7. Flanked by his mother, Michelle Alonso, left, father Peter Alonso (blue shirt, standing), girlfriend Haley Walsh, right, and friends, New York Mets rookie first baseman Pete Alonso, 24, reacts as he finds out he has won the National League Rookie of the Year award on Monday at his home in Tampa.  Alonso, a Plant High graduate, made a grand entrance to the big leagues, hitting a major-league rookie and team-record 53 home runs for the Mets. DOUGLAS R. CLIFFORD  |  Tampa Bay Times
    The easiest part of the day for the travel-weary first baseman may have been receiving the prestigious award.
  8. Tampa Bay Rays manager Kevin Cash speaks at a news conference before an Oct. 1 American League wild-card game practice in Oakland, Calif. JEFF CHIU  |  AP
    Marc Topkin: The Twins Rocco Baldelli and Yankees Aaron Boone are the other two finalists for the hard-to-define award.
  9. Tampa Bay Rays second baseman Brandon Lowe (8) is showered with sunflower seeds after hitting a solo homer in the fourth inning against the Houston Astros in Game 3 of the American League Division Series Monday, Oct. 7, 2019 in St. Petersburg. DIRK SHADD  |  Times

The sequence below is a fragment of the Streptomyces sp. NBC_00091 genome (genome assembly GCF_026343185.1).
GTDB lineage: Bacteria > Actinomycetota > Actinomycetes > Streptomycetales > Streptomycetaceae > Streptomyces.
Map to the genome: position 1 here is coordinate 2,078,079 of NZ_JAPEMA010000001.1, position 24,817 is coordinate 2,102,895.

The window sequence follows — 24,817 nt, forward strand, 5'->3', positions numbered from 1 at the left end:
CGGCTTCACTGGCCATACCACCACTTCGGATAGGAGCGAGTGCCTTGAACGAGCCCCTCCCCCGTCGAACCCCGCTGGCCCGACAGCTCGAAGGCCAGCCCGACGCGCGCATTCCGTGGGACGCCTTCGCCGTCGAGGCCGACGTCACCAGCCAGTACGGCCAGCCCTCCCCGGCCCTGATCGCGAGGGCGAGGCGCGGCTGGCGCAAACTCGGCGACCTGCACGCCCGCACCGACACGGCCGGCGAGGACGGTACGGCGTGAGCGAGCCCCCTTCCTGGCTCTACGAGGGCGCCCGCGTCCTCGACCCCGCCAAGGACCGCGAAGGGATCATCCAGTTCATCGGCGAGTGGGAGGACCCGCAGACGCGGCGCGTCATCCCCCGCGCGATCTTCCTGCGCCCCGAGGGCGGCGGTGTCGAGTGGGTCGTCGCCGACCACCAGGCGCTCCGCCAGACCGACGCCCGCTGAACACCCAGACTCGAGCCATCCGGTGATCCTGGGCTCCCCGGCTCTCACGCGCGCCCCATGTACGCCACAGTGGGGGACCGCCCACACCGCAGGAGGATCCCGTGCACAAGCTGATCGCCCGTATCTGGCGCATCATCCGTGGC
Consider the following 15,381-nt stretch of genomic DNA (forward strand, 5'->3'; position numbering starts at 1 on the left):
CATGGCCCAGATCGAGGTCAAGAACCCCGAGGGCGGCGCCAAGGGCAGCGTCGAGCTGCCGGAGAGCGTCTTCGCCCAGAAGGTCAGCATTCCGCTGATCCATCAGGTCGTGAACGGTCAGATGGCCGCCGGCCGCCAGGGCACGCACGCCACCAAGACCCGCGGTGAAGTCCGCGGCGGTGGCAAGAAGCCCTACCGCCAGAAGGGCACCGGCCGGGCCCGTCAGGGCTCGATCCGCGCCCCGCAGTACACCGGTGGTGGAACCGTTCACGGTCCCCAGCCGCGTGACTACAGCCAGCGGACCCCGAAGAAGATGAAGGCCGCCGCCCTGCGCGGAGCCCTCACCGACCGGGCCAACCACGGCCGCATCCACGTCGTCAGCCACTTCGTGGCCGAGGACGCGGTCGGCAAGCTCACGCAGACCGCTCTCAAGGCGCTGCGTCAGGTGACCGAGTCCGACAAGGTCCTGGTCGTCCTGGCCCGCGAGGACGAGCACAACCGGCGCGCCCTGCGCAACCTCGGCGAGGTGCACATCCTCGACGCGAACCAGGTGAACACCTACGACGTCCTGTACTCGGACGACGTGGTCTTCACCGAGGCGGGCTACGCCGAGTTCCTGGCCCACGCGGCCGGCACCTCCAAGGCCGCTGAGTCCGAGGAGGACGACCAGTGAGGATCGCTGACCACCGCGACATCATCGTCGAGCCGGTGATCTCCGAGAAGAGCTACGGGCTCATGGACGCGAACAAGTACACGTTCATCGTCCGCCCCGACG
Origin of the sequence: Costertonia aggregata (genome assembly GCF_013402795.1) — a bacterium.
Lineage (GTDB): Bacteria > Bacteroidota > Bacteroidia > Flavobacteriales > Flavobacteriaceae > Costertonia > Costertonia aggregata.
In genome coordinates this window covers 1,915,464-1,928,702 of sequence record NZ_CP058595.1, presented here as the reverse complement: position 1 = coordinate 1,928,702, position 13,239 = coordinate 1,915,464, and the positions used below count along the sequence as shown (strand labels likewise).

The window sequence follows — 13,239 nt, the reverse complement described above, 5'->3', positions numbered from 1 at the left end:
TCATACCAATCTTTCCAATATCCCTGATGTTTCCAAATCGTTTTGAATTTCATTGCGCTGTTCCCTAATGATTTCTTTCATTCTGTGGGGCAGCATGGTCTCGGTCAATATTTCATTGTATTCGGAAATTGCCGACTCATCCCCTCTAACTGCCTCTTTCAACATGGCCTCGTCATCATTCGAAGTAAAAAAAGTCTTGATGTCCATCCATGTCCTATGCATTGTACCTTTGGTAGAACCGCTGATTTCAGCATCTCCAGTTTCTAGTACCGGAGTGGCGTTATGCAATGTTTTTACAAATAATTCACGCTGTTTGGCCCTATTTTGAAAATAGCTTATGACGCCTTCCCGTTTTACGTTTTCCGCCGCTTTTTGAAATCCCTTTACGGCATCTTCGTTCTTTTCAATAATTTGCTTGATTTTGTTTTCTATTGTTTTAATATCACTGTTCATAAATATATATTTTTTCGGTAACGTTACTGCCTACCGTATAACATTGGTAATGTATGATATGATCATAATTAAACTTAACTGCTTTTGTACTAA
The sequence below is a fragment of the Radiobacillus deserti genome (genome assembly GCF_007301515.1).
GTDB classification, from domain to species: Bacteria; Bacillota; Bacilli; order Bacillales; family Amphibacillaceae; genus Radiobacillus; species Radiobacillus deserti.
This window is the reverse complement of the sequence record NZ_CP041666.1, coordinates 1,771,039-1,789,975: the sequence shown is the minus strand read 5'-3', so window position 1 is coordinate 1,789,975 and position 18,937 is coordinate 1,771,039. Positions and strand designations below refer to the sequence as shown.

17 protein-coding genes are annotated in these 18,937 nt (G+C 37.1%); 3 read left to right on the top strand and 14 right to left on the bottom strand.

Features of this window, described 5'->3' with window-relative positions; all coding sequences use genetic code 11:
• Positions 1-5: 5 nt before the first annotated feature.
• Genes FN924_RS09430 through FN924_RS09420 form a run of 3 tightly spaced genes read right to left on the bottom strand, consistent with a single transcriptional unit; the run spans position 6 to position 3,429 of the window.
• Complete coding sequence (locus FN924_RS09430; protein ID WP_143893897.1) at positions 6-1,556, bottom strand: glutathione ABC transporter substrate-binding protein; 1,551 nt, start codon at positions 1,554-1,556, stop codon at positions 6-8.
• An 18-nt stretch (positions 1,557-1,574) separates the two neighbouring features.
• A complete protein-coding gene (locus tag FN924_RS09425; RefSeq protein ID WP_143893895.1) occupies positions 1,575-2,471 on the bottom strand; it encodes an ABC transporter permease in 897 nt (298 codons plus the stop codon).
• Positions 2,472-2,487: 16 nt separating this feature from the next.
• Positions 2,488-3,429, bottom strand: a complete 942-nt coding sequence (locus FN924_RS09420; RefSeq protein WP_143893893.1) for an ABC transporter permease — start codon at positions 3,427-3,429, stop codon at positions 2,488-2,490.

Former Plant High and Florida star Pete Alonso a favorite for NL Rookie of the Year, to be announced Monday
  10. Erik Neander, Tampa Bay Rays senior vice president of baseball operations and general manager, says of the general manager meetings, which start this week, "We’d love to find a way to score a lot more runs without sacrificing run prevention.'' DIRK SHADD  |  Tampa Bay Times
    Rays Tales: Erik Neander says 2019 success provides “a stronger starting point” than they have had in a while. Plus, rumblings.